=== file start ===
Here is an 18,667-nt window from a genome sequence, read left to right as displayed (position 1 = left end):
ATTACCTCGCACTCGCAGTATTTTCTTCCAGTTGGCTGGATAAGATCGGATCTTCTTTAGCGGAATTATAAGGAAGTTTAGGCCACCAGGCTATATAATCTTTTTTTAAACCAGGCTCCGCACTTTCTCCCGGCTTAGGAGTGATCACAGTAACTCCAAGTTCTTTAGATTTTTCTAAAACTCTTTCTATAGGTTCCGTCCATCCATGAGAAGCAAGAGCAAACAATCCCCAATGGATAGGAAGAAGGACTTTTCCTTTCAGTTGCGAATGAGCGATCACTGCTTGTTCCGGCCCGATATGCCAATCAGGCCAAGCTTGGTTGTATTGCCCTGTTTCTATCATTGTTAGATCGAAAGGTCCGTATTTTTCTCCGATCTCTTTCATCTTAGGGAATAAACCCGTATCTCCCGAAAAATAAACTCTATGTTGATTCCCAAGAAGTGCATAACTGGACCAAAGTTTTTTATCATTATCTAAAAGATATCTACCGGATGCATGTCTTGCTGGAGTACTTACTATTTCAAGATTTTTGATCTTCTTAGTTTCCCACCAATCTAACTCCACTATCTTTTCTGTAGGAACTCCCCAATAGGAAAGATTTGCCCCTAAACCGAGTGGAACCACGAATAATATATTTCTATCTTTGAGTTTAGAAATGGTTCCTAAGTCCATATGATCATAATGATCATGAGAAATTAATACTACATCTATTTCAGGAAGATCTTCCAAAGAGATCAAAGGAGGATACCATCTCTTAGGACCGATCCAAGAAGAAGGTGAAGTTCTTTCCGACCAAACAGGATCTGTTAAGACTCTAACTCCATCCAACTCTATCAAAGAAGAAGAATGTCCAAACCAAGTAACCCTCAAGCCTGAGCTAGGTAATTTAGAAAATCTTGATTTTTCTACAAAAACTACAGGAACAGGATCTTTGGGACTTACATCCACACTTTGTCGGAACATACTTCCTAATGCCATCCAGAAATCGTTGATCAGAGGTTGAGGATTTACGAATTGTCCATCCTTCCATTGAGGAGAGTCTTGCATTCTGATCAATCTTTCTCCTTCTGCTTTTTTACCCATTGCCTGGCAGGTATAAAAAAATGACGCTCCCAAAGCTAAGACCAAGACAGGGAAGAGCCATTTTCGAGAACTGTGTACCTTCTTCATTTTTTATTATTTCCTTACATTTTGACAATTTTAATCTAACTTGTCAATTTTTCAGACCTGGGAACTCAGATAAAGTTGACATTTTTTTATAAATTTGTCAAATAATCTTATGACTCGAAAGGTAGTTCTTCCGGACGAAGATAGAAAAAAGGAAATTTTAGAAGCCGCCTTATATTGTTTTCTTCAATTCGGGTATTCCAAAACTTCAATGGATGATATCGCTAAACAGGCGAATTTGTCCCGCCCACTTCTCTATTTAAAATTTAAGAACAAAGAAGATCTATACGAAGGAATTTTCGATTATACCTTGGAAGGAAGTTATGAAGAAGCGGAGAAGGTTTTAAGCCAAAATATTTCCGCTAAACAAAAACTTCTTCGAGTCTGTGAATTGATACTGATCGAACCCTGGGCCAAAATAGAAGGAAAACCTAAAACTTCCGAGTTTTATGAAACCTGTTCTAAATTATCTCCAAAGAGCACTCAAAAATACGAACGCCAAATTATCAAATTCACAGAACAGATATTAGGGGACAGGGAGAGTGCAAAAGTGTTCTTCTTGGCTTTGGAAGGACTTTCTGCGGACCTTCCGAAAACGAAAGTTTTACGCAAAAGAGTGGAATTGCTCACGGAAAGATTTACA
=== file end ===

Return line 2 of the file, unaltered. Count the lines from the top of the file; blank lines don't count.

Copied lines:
ATTACCTCGCACTCGCAGTATTTTCTTCCAGTTGGCTGGATAAGATCGGATCTTCTTTAGCGGAATTATAAGGAAGTTTAGGCCACCAGGCTATATAATCTTTTTTTAAACCAGGCTCCGCACTTTCTCCCGGCTTAGGAGTGATCACAGTAACTCCAAGTTCTTTAGATTTTTCTAAAACTCTTTCTATAGGTTCCGTCCATCCATGAGAAGCAAGAGCAAACAATCCCCAATGGATAGGAAGAAGGACTTTTCCTTTCAGTTGCGAATGAGCGATCACTGCTTGTTCCGGCCCGATATGCCAATCAGGCCAAGCTTGGTTGTATTGCCCTGTTTCTATCATTGTTAGATCGAAAGGTCCGTATTTTTCTCCGATCTCTTTCATCTTAGGGAATAAACCCGTATCTCCCGAAAAATAAACTCTATGTTGATTCCCAAGAAGTGCATAACTGGACCAAAGTTTTTTATCATTATCTAAAAGATATCTACCGGATGCATGTCTTGCTGGAGTACTTACTATTTCAAGATTTTTGATCTTCTTAGTTTCCCACCAATCTAACTCCACTATCTTTTCTGTAGGAACTCCCCAATAGGAAAGATTTGCCCCTAAACCGAGTGGAACCACGAATAATATATTTCTATCTTTGAGTTTAGAAATGGTTCCTAAGTCCATATGATCATAATGATCATGAGAAATTAATACTACATCTATTTCAGGAAGATCTTCCAAAGAGATCAAAGGAGGATACCATCTCTTAGGACCGATCCAAGAAGAAGGTGAAGTTCTTTCCGACCAAACAGGATCTGTTAAGACTCTAACTCCATCCAACTCTATCAAAGAAGAAGAATGTCCAAACCAAGTAACCCTCAAGCCTGAGCTAGGTAATTTAGAAAATCTTGATTTTTCTACAAAAACTACAGGAACAGGATCTTTGGGACTTACATCCACACTTTGTCGGAACATACTTCCTAATGCCATCCAGAAATCGTTGATCAGAGGTTGAGGATTTACGAATTGTCCATCCTTCCATTGAGGAGAGTCTTGCATTCTGATCAATCTTTCTCCTTCTGCTTTTTTACCCATTGCCTGGCAGGTATAAAAAAATGACGCTCCCAAAGCTAAGACCAAGACAGGGAAGAGCCATTTTCGAGAACTGTGTACCTTCTTCATTTTTTATTATTTCCTTACATTTTGACAATTTTAATCTAACTTGTCAATTTTTCAGACCTGGGAACTCAGATAAAGTTGACATTTTTTTATAAATTTGTCAAATAATCTTATGACTCGAAAGGTAGTTCTTCCGGACGAAGATAGAAAAAAGGAAATTTTAGAAGCCGCCTTATATTGTTTTCTTCAATTCGGGTATTCCAAAACTTCAATGGATGATATCGCTAAACAGGCGAATTTGTCCCGCCCACTTCTCTATTTAAAATTTAAGAACAAAGAAGATCTATACGAAGGAATTTTCGATTATACCTTGGAAGGAAGTTATGAAGAAGCGGAGAAGGTTTTAAGCCAAAATATTTCCGCTAAACAAAAACTTCTTCGAGTCTGTGAATTGATACTGATCGAACCCTGGGCCAAAATAGAAGGAAAACCTAAAACTTCCGAGTTTTATGAAACCTGTTCTAAATTATCTCCAAAGAGCACTCAAAAATACGAACGCCAAATTATCAAATTCACAGAACAGATATTAGGGGACAGGGAGAGTGCAAAAGTGTTCTTCTTGGCTTTGGAAGGACTTTCTGCGGACCTTCCGAAAACGAAAGTTTTACGCAAAAGAGTGGAATTGCTCACGGAAAGATTTACA